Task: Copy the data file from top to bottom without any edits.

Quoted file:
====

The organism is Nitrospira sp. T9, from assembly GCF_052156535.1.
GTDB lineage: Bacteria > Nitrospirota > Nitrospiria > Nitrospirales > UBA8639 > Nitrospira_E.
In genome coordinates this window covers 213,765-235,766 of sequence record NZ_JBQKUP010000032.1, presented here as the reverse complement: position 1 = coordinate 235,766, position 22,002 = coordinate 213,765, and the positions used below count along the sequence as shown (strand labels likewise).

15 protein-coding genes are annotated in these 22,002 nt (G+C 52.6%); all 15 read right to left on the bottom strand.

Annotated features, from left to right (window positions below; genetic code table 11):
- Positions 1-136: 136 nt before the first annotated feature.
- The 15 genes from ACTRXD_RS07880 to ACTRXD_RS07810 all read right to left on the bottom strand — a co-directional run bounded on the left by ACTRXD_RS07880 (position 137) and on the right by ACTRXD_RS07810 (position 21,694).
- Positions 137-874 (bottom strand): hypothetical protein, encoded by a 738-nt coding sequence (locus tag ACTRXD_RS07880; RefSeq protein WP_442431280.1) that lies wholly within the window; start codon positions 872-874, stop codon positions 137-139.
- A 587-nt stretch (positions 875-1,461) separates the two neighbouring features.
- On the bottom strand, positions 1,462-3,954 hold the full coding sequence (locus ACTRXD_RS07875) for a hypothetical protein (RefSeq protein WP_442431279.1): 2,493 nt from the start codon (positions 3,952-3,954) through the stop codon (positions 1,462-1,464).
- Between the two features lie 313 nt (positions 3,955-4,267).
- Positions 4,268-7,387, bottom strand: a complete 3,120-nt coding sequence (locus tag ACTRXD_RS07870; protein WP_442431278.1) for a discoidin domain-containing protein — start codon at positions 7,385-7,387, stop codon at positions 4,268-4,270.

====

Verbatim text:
The organism is Nitrospira sp. T9, from assembly GCF_052156535.1.
GTDB lineage: Bacteria > Nitrospirota > Nitrospiria > Nitrospirales > UBA8639 > Nitrospira_E.
In genome coordinates this window covers 213,765-235,766 of sequence record NZ_JBQKUP010000032.1, presented here as the reverse complement: position 1 = coordinate 235,766, position 22,002 = coordinate 213,765, and the positions used below count along the sequence as shown (strand labels likewise).

15 protein-coding genes are annotated in these 22,002 nt (G+C 52.6%); all 15 read right to left on the bottom strand.

Annotated features, from left to right (window positions below; genetic code table 11):
- Positions 1-136: 136 nt before the first annotated feature.
- The 15 genes from ACTRXD_RS07880 to ACTRXD_RS07810 all read right to left on the bottom strand — a co-directional run bounded on the left by ACTRXD_RS07880 (position 137) and on the right by ACTRXD_RS07810 (position 21,694).
- Positions 137-874 (bottom strand): hypothetical protein, encoded by a 738-nt coding sequence (locus tag ACTRXD_RS07880; RefSeq protein WP_442431280.1) that lies wholly within the window; start codon positions 872-874, stop codon positions 137-139.
- A 587-nt stretch (positions 875-1,461) separates the two neighbouring features.
- On the bottom strand, positions 1,462-3,954 hold the full coding sequence (locus ACTRXD_RS07875) for a hypothetical protein (RefSeq protein WP_442431279.1): 2,493 nt from the start codon (positions 3,952-3,954) through the stop codon (positions 1,462-1,464).
- Between the two features lie 313 nt (positions 3,955-4,267).
- Positions 4,268-7,387, bottom strand: a complete 3,120-nt coding sequence (locus tag ACTRXD_RS07870; protein WP_442431278.1) for a discoidin domain-containing protein — start codon at positions 7,385-7,387, stop codon at positions 4,268-4,270.